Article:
Date of Graduation
Master of Science in Biology
Amblyomma americanum, Dermacentor variabilis, Borrelia burgdorferi, Borrelia lonestari, Borreliosis, Lyme disease, STARI, molecular epidemiology
Borrelia burgdorferi is the causative agent of Lyme disease and Borrelia lonestari was once the suspect agent of southern tick associated rash illness. Both are transmitted to human via the bite of an infected tick. The goal of this study was to investigate the prevalence of these Borrelia spp in ticks collected from southwest Missouri. A total of 433 ticks (Amblyomma americanum and Dermacentor variabilis) were collected during the summer of 2011. DNA was extracted from individual adult ticks and pools of 5 nymphs. A PCR assay was used for the detection of Borrelia spp Tick samples that tested positive for Borrelia spp were confirmed by sequencing the PCR product. Of the 433 ticks collected, eight (1.9%) tested positive for B. burgdorferi, and there were no confirmed B. lonestari positives. Previous results from ticks collected in 2009 and 2010 showed a positive PCR result but could not be verified by sequencing the PCR product. These DNA samples that produced inconclusive results were further analyzed and found to be positive for B. lonestari.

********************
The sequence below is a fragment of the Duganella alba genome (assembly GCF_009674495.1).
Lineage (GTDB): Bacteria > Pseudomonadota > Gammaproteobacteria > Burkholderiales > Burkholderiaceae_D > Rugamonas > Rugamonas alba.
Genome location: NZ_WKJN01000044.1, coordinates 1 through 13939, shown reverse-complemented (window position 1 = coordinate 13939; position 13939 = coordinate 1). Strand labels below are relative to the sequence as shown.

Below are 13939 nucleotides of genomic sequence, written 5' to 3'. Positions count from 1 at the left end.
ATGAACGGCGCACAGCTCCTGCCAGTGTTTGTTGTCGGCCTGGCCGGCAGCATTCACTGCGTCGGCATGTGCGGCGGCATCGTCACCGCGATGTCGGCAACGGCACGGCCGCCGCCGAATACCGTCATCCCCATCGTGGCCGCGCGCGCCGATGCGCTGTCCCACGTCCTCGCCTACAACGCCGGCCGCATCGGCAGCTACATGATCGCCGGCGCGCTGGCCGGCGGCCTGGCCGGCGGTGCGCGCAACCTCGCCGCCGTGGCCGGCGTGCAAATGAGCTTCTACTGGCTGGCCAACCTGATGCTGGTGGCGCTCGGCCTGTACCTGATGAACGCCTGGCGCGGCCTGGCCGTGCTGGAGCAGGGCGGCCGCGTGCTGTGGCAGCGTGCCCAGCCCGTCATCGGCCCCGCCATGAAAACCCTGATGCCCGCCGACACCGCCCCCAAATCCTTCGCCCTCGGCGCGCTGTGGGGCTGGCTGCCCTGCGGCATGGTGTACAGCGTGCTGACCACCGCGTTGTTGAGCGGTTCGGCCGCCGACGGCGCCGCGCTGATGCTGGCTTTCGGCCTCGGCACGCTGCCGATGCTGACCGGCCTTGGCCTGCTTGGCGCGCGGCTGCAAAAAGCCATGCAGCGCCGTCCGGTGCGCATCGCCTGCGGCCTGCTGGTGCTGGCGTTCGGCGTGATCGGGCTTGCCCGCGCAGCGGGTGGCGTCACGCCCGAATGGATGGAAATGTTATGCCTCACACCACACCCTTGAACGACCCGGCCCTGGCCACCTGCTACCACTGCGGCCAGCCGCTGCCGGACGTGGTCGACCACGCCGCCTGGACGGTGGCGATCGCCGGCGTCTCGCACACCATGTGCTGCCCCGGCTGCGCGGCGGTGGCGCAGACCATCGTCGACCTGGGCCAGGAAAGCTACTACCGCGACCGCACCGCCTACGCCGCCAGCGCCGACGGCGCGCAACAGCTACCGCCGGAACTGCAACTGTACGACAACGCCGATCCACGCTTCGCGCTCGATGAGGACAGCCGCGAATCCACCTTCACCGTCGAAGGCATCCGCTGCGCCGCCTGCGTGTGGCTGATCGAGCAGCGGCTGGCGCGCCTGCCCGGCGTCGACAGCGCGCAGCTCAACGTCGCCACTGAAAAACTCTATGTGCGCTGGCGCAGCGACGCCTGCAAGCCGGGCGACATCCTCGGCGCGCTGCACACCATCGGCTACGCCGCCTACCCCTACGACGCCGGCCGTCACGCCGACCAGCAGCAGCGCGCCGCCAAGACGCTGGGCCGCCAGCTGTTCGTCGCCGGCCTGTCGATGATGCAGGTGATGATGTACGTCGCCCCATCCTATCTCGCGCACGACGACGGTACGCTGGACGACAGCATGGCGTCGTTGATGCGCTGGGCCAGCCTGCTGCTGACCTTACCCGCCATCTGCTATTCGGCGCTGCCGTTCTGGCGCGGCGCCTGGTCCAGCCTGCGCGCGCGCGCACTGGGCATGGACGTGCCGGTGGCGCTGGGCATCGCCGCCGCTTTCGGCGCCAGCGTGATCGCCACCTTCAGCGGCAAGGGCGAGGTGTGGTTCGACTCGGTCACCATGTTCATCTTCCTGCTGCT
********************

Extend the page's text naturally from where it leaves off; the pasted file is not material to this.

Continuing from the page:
© Richard Dean Wells
Wells, Richard Dean, "Rates of Infection of Amblyomma Americanum and Dermacentor Variabilis By Borrelia Burgdorferi and Borrelia Lonestari in Southwest Missouri" (2013). MSU Graduate Theses. 1319.